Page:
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Submitted by Newsroom on May 31, 2011 – 1:00 amNo Comment

Latest Wyoming news, business and entertainment –

     LAND CONSERVATION
     UW institute helps with land conservation guide
     LARAMIE, Wyo. (AP)
– The Ruckelshaus Institute at the University
of Wyoming has partnered with the U.S. Forest Service to develop a
how-to guide for conserving private lands.
The initiative is called the Private Lands Conservation Toolkit
and Training for Wyoming Land Managers.
     It provides specific tools and strategies for innovative
approaches to better conserve private lands.
     The U.S. Forest Service projects that nearly 22 million acres of
private, rural lands adjacent to national forest and grasslands
nationwide will undergo residential development by 2030.
     The American Farmland Trust estimates that more than 2.6 million
acres of “prime” ranchland in Wyoming could be developed by 2020.
     “Prime” ranchland is defined as quality agricultural lands
that also have desirable wildlife characteristics.
    
     CATTLE LOSSES
     Cattle losses in Wyoming were down in 2010    
     GILLETTE, Wyo. (AP)
– Wyoming cattle producers lost an estimated
41,000 head of cattle and calves in 2010.
     The cattle and calves had a total value of about $24 million.
     A recent U.S. Agriculture Department report placed total cattle
losses in the state at 3,900.
     Weather contributed to 26 percent of the cattle and calf losses.
 Predators caused 10 percent
of the losses.
     The USDA report attributed about half of a total predator losses
to coyotes. Wolves were second with 700 and mountain lions were
third, killing an estimated 500 cattle and calves.
    
     LARAMIE-RETIREMENT
     Magazine: Laramie is a great place to retire    
     LARAMIE, Wyo. (AP)
– Laramie has been recognized by Money
magazine as among the top places for retirement.
     Compared to other retirement towns and cities, Laramie scored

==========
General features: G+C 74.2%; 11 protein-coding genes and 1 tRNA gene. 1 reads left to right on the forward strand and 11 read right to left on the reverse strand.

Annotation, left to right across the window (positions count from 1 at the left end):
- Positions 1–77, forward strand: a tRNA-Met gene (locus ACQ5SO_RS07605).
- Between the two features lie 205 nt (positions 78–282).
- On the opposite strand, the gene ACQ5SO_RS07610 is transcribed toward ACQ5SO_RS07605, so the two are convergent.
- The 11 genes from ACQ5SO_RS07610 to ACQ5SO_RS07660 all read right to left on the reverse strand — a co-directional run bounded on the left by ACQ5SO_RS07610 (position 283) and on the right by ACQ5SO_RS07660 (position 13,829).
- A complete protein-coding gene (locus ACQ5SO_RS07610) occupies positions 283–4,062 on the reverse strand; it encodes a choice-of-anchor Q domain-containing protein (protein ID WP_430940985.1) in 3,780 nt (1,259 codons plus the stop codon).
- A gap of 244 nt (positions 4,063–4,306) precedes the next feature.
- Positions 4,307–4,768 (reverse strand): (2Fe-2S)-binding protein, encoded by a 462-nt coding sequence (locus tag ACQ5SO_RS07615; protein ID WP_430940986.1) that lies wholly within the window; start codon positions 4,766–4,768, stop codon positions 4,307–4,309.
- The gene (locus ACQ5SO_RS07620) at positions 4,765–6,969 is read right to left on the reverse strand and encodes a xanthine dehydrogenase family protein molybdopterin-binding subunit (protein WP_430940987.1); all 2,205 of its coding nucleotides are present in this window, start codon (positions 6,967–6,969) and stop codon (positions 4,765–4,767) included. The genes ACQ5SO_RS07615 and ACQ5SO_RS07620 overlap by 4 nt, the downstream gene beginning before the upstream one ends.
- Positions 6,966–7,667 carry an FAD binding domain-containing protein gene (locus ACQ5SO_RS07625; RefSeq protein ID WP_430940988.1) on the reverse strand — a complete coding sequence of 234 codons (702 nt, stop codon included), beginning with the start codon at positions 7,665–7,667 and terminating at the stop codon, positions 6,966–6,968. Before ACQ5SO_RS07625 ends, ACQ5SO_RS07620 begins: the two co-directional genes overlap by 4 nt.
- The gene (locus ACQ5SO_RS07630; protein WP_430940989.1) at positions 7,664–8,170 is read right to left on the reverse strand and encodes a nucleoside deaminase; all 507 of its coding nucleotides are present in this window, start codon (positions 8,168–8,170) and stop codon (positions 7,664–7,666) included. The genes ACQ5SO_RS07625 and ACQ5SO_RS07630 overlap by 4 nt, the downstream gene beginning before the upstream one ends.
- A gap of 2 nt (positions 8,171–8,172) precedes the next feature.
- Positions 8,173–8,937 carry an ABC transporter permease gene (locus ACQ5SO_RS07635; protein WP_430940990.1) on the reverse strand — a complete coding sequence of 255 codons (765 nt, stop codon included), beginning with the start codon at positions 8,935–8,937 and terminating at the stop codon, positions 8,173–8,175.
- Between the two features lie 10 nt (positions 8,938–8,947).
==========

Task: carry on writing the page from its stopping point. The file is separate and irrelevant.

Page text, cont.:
high in categories that included state income tax, sales tax,
median property tax, median home price and state bond rating.
     Tim Ernst, of the state Health Department’s Aging Division, says
although services for seniors statewide are top-notch, Laramie is
unique among other towns in Wyoming.
     Laramie is small enough to offer a rural lifestyle for those who
are moving from more populated states and has plenty of outdoors
opportunities.
     On the other hand, the town is
close to the hustle, bustle and culture of the city life in Denver.
Being a university town, Laramie also offers entertainment, diverse
culture and more.
    
     YELLOWSTONE GRIZZLIES
     Yellowstone grizzly population estimated at 1,000
     PINEDALE, Wyo. (AP)
– A Wyoming game official says the
population of grizzly bears in the Yellowstone National Park region
is off by about 40 percent.
      Wyoming Game and Fish Deputy Director John Emmerich
says there’s at least 1,000 grizzlies in the region, 400 more than
the official grizzly bear estimate of 600.
     Emmerich told a state legislative committee last week that a
more detailed study is needed if state officials hope to get the
bear removed from the endangered species list. Such a study would
include DNA testing of hair throughout the tri-state Yellowstone
ecosystem and would cost about $12.9 million.
     Emmerich says a more accurate grizzly bear count may not lead to
its removal from the endangered list. He says a 2009 court ruling
protects the bear.
    
     SUING GOVERNMENT BILL
     Bill would limit attorney fee recovery in suits
     CHEYENNE, Wyo. (AP)
– A bill introduced by members of Wyoming’s
congressional delegation would limit the amount of attorneys’ fees
recovered in lawsuits against the government.
    Rep. Cynthia Lummis and Sen. John Barrasso, both R-Wyo.,
introduced the Government Litigation Savings Act in their
respective chambers last week.
     If approved, the measure would cap attorneys’ fees and block
groups whose net worth exceeds $7 million from filing for payment
under the 1980 Equal Access to Justice Act..
     Mike Senatore of the Defenders of Wildlife environmental
organization says passage of the bill would silence groups like his.
     Barrasso’s office says a study by the Cheyenne-based Budd-Falen
Law Offices found 12 environmental groups that filed more than
3,300 lawsuits in the past decade.
    

Memorial Day weekend news —

 
     WYOMING FLOODING
     North Platte River rises near Casper
     CASPER, Wyo. (AP)
– The North Platte River near Casper rose to
“action stage” Sunday morning. But forecasters say the rise is